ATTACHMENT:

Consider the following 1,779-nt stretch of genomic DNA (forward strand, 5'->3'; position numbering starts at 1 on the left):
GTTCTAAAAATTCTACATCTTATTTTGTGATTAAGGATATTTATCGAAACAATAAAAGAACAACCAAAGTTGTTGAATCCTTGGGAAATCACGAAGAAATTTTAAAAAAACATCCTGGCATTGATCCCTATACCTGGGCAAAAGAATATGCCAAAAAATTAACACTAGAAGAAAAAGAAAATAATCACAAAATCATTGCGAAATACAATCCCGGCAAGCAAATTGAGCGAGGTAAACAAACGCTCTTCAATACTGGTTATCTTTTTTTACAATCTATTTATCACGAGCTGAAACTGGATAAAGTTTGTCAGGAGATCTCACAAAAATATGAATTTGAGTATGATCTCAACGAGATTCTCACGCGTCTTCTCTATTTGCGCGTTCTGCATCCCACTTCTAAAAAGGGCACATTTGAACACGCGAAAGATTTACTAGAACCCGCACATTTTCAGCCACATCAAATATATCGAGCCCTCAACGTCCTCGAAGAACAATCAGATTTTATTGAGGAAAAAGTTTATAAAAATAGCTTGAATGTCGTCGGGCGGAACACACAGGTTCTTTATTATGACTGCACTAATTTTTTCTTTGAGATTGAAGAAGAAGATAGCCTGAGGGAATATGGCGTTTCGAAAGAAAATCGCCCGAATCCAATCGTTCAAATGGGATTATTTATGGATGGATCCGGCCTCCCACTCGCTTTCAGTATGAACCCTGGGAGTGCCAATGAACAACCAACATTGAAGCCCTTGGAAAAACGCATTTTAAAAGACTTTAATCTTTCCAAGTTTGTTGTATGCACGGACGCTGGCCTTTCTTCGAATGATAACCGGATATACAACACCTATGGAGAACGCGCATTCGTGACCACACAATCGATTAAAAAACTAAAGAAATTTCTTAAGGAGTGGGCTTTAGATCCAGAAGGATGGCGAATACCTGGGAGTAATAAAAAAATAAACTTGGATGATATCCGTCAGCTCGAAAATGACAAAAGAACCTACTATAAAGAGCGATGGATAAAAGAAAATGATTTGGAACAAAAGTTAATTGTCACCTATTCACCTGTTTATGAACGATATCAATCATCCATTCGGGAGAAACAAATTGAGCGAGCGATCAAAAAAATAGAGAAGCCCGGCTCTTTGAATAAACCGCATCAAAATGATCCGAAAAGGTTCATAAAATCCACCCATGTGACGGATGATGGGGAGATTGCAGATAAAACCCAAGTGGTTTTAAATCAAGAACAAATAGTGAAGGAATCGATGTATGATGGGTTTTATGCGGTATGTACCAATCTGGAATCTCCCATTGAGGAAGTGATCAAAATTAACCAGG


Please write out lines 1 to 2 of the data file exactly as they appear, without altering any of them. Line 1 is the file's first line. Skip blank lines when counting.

Consider the following 1,779-nt stretch of genomic DNA (forward strand, 5'->3'; position numbering starts at 1 on the left):
GTTCTAAAAATTCTACATCTTATTTTGTGATTAAGGATATTTATCGAAACAATAAAAGAACAACCAAAGTTGTTGAATCCTTGGGAAATCACGAAGAAATTTTAAAAAAACATCCTGGCATTGATCCCTATACCTGGGCAAAAGAATATGCCAAAAAATTAACACTAGAAGAAAAAGAAAATAATCACAAAATCATTGCGAAATACAATCCCGGCAAGCAAATTGAGCGAGGTAAACAAACGCTCTTCAATACTGGTTATCTTTTTTTACAATCTATTTATCACGAGCTGAAACTGGATAAAGTTTGTCAGGAGATCTCACAAAAATATGAATTTGAGTATGATCTCAACGAGATTCTCACGCGTCTTCTCTATTTGCGCGTTCTGCATCCCACTTCTAAAAAGGGCACATTTGAACACGCGAAAGATTTACTAGAACCCGCACATTTTCAGCCACATCAAATATATCGAGCCCTCAACGTCCTCGAAGAACAATCAGATTTTATTGAGGAAAAAGTTTATAAAAATAGCTTGAATGTCGTCGGGCGGAACACACAGGTTCTTTATTATGACTGCACTAATTTTTTCTTTGAGATTGAAGAAGAAGATAGCCTGAGGGAATATGGCGTTTCGAAAGAAAATCGCCCGAATCCAATCGTTCAAATGGGATTATTTATGGATGGATCCGGCCTCCCACTCGCTTTCAGTATGAACCCTGGGAGTGCCAATGAACAACCAACATTGAAGCCCTTGGAAAAACGCATTTTAAAAGACTTTAATCTTTCCAAGTTTGTTGTATGCACGGACGCTGGCCTTTCTTCGAATGATAACCGGATATACAACACCTATGGAGAACGCGCATTCGTGACCACACAATCGATTAAAAAACTAAAGAAATTTCTTAAGGAGTGGGCTTTAGATCCAGAAGGATGGCGAATACCTGGGAGTAATAAAAAAATAAACTTGGATGATATCCGTCAGCTCGAAAATGACAAAAGAACCTACTATAAAGAGCGATGGATAAAAGAAAATGATTTGGAACAAAAGTTAATTGTCACCTATTCACCTGTTTATGAACGATATCAATCATCCATTCGGGAGAAACAAATTGAGCGAGCGATCAAAAAAATAGAGAAGCCCGGCTCTTTGAATAAACCGCATCAAAATGATCCGAAAAGGTTCATAAAATCCACCCATGTGACGGATGATGGGGAGATTGCAGATAAAACCCAAGTGGTTTTAAATCAAGAACAAATAGTGAAGGAATCGATGTATGATGGGTTTTATGCGGTATGTACCAATCTGGAATCTCCCATTGAGGAAGTGATCAAAATTAACCAGG